About: The Hawai‘i Dispensary Alliance (HAD) represents nearly 100 individuals and businesses from Hawaii’s legitimate cannabis industry including dispensaries and producers from across the islands and the country, ancillary businesses interested in expanding Hawaii’s industry, patients looking for quality medicine and interested individuals who support the future of the cannabis economy in Hawaii. The HDA works with patients, dispensaries, related businesses, local communities and government actors to develop inclusive policies, a robust ancillary marketplace and best practices to ensure the implementation of a patient-centric cannabis industry for Hawaii. The organization’s goal is to deliver the benefits and realities of a new cannabis economy to its members, its community and the state of Hawaii.

Specific corporate membership benefits include unique business marketing and networking opportunities, a direct voice into the industry’s lobbying efforts and proprietary, Hawaii-specific industry information from the association’s trade publication, “Cannabis Insider.”

Mission: “Our mission is to bring together patients, dispensaries, related businesses, local communities and government actors to promote favorable developments in Hawaii’s legal, social and economic environment.”

Cost: Patient memberships are set at $25 annually and corporate-level memberships range from $500 to $2,500, annually.

Website: hawaiidispensaryalliance.org

 

Maryland

Maryland Wholesale Medical Cannabis Trade Association

About: The Maryland Wholesale Medical Cannabis Association (CANMD) represents the growing and processing companies that have been awarded preliminary Stage One and/or full Stage Two licenses in Maryland. CANMD promotes the responsible advancement of the medical cannabis industry in Maryland by fostering a favorable social, economic and legal climate including improved public health, patient advocacy and the advancement of science.

According to the association’s website, its members include 16 of 23 companies selected for preliminary license approval, representing 10 of 15 cultivation pre-awardees and 13 of 15 processor pre-awardees (seven companies received preliminary approval for both cultivation and processor licenses).

Mission: “The Maryland Wholesale Medical Cannabis Association promotes the responsible advancement of the medical cannabis industry in Maryland by fostering a favorable social, economic and legal climate. The catalysts for our work are improved public health, patient advocacy and the advancement of science. Providing a unified voice for medical cannabis growers and processors in Maryland, we support efforts to create transparency, accountability and consistency in the state’s medical cannabis industry and strive to educate and act as a resource to lawmakers, medical providers and patients.”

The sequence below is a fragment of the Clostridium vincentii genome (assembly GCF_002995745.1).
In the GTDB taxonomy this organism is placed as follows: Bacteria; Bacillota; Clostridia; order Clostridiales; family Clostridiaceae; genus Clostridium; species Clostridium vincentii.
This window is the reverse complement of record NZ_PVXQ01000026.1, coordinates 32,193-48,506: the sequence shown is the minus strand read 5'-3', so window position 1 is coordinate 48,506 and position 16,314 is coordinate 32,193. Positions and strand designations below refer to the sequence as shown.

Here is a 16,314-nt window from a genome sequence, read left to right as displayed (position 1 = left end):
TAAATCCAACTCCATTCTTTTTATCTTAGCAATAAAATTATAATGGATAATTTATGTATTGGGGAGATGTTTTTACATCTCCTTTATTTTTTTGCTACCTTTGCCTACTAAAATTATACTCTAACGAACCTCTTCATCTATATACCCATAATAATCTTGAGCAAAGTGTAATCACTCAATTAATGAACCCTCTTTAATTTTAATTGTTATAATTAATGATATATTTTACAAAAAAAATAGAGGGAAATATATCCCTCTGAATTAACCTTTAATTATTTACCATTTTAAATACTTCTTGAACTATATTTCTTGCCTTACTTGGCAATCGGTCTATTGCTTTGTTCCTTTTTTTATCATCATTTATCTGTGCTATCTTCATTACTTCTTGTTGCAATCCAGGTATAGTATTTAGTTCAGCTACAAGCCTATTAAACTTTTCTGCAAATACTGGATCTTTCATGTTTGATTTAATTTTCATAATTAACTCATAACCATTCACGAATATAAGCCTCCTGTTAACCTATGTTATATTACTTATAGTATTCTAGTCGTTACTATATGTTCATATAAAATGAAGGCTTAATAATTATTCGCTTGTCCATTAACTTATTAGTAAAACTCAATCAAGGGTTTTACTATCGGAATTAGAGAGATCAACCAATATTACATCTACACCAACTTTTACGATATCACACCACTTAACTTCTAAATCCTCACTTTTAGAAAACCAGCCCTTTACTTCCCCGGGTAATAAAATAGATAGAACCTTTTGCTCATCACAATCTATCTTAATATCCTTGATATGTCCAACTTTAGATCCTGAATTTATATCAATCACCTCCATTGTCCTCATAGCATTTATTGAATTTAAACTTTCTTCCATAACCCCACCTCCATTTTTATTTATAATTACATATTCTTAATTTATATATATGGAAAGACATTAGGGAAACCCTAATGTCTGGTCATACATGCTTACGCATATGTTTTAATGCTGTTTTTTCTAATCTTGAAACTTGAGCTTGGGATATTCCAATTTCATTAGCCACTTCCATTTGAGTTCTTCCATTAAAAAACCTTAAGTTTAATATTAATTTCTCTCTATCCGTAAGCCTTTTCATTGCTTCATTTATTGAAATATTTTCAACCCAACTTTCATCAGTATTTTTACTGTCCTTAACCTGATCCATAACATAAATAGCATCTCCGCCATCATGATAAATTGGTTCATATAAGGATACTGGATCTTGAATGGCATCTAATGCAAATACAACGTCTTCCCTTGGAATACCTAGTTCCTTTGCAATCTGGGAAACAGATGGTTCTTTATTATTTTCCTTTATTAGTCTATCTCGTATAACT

Cost: $10,000 to join with all additional costs for education efforts, etc, are voted only full board membership.

Website: www.canmd.org

 

Maryland Medical Dispensaries Association

About: The Maryland Medical Dispensaries Association (MDMDA) represents about 70 medical marijuana dispensaries in Maryland. Benefits of joining include: listing on the MDMDA website; vendor discounts; access to Maryland-specific industry information; public and governmental relations efforts promoting interests of medical cannabis dispensaries in Maryland; dispensary-only networking and social events; and eligibility to serve on the board, as an officer or on standing committees.

Mission: “To promote the common interests and goals of medical cannabis dispensaries in Maryland.”

Cost: $450 for dispensary members and $995 for vendor members.

Website: www.mdmda.org

 

Montana

Montana Cannabis Industry Association

 

 

About: The Montana Cannabis Industry Association (MTCIA) represents a diverse group of professionals within the industry. The group has 50 members, ranging from small and large providers to chemists and medical professionals.

Benefits of membership include being part of a highly organized trade organization with full-time, experienced political representation. Montana medical marijuana providers come together in the organization to consider the medical marijuana delivery system as a whole and engage in meaningful conversation about the direction of the program market.

Mission: “At the MTCIA, our priority is the system, the basic infrastructure necessary to do business from a functional standpoint. Our commitment is to a competitive system where the terms that are competed on are quality, safety, service and responsibility to our clients and communities. We work at the levels of electoral politics, the legislative process and with government agencies and other stakeholders to carry out our mission and reach our goals. The MTCIA is the only cannabis trade organization in Montana. The MTCIA was the leader in the five-year lawsuit to keep the doors of medical marijuana providers open after a legislative act to shut the program down in 2011. The organization also forwarded the second medical marijuana initiative in Montana to reinstate the program (2016) and the MTCIA also passed Montana’s first regulatory system for the program with wide bipartisan support (2017).”